The only thing we hope at this point is for this bigger capacity to translate to a noticeably longer battery life as well.
The message has been signed, bottled, and thrown into the water, so to speak. Or, in other words, the Galaxy S7 has been announced, and it is what it is – an across-the-board upgrade that doesn't attempt to wow us with anything specific, but rather with being an excellent all-around high-end package. There's no turning back now, but that's OK, because Samsung seems to be on the right track with the S7: the company has introduced meaningful improvements in a variety of important categories, including the design, the performance, and the camera.
The S7 takes the S6 experience to the next level, and we feel pretty confident that the resulting product will be good enough to withstand most of the competition throughout 2016. We expect neither Sony, nor HTC to dramatically threaten Samsung's rule in Android in the near future. The closest opponent here will remain LG, whose G5 shapes up to be enigmatic enough to provide reasonable alternative to the S7. However, its modular tricks are a bit too geeky and complicated, so it probably won't be able to snatch significant chunks of the Galaxy S7's mainstream following. And then, there's the iPhone 6s, which will most likely remain equal or better in a number of key areas, such as design, ease of use, and system performance. This will, of course, make life tough for the Galaxy S7, but as we said, we feel confident that the status quo is to remain largely unchanged throughout 2016.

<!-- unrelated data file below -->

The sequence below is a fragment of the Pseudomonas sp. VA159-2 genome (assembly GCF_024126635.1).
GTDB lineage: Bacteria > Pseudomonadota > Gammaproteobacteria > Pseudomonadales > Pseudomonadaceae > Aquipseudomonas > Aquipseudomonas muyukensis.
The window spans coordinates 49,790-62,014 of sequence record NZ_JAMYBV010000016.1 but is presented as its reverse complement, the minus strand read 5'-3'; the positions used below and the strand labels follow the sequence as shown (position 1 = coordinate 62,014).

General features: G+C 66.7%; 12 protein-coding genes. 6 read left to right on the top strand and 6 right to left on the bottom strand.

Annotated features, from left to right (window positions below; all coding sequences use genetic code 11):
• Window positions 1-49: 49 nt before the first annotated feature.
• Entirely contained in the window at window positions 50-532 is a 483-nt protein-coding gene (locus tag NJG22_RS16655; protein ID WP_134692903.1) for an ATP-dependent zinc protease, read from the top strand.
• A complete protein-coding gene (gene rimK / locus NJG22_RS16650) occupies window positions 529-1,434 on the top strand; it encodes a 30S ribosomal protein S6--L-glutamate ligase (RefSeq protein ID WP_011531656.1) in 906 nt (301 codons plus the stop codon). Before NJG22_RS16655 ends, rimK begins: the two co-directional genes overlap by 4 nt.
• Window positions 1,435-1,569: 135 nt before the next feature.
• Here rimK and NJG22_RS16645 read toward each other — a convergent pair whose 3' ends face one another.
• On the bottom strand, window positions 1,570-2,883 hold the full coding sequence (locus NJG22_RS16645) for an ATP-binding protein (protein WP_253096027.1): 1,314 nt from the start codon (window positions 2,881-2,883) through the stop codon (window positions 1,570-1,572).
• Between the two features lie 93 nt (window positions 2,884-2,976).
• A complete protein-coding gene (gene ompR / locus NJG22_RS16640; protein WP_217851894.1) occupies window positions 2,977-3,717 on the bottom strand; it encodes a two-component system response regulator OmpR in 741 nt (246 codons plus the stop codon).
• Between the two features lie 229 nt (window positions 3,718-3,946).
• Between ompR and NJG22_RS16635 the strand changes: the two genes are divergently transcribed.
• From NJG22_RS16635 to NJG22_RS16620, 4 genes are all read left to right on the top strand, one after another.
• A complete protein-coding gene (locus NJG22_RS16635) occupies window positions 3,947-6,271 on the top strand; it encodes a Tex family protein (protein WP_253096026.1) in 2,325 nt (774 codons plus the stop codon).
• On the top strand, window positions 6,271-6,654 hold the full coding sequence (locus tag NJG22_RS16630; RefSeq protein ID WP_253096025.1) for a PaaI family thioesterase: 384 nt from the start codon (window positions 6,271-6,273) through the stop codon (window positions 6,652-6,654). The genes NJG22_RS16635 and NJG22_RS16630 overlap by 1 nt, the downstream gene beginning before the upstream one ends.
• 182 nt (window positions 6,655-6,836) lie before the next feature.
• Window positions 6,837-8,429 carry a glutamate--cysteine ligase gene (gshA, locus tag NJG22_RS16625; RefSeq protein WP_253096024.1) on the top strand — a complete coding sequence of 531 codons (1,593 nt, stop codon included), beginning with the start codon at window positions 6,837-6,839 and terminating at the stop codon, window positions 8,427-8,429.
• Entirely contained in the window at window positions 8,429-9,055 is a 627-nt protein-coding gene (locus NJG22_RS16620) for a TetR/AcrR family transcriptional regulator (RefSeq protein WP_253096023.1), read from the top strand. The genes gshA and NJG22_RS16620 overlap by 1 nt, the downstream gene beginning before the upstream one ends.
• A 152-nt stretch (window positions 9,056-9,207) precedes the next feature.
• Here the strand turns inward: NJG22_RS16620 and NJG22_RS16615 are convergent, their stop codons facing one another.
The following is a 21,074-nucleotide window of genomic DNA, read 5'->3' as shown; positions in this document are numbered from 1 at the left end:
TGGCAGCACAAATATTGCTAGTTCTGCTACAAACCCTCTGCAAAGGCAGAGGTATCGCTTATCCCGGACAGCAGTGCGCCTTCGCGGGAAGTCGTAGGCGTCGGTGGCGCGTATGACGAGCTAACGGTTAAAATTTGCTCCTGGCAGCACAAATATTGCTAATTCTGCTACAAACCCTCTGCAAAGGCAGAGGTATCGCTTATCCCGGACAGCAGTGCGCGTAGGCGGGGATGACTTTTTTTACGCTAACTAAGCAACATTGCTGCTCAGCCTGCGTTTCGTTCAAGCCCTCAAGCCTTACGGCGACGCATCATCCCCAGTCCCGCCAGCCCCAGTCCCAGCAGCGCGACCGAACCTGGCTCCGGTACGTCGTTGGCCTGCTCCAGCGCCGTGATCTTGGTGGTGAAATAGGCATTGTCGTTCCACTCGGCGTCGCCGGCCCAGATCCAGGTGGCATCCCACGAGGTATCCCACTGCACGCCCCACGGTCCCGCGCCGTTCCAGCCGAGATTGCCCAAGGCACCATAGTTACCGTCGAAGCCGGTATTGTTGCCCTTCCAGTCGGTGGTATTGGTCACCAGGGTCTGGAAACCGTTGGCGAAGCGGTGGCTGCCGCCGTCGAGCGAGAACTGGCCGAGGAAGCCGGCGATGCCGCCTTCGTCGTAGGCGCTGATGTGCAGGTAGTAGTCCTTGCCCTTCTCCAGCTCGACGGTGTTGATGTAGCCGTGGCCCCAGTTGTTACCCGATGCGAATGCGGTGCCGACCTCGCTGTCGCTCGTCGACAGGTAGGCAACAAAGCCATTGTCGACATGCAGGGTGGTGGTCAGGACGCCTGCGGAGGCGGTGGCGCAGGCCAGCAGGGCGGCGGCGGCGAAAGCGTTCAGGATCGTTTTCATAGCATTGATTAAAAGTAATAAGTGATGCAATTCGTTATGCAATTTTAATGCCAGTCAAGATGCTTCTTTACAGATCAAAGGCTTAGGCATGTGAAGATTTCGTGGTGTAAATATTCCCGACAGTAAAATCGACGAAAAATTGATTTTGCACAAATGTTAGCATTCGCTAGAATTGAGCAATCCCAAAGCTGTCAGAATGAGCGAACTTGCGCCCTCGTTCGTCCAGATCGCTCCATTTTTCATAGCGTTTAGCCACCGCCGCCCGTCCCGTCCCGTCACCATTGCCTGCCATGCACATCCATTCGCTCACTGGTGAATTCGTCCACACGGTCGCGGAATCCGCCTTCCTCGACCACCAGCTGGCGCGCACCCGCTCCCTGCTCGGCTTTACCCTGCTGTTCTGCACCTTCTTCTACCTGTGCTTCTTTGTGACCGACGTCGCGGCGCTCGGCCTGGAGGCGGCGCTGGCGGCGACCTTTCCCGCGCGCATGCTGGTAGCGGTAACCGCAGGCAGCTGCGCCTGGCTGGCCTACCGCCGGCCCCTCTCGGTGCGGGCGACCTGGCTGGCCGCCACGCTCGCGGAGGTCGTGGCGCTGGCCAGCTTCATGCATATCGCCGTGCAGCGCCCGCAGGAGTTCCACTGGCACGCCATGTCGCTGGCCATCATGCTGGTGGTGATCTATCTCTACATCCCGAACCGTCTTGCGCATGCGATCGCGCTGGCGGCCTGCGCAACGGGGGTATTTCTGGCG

Samsung has generously revealed the Galaxy S7's release date; that would be Match 11, however, the S7's price is yet to be officially announced. In the United States, it'll be the carriers who'll be announcing the exact pricing schemes, because those will naturally be intertwined with their own installment plans and contracts. However, we aren't expecting any surprises on that front; the Galaxy S7's price will be typical flagship one – installments of $20-something per month if you go with 2-year installment plan, plus the price of the cellular service and other fees on top of that.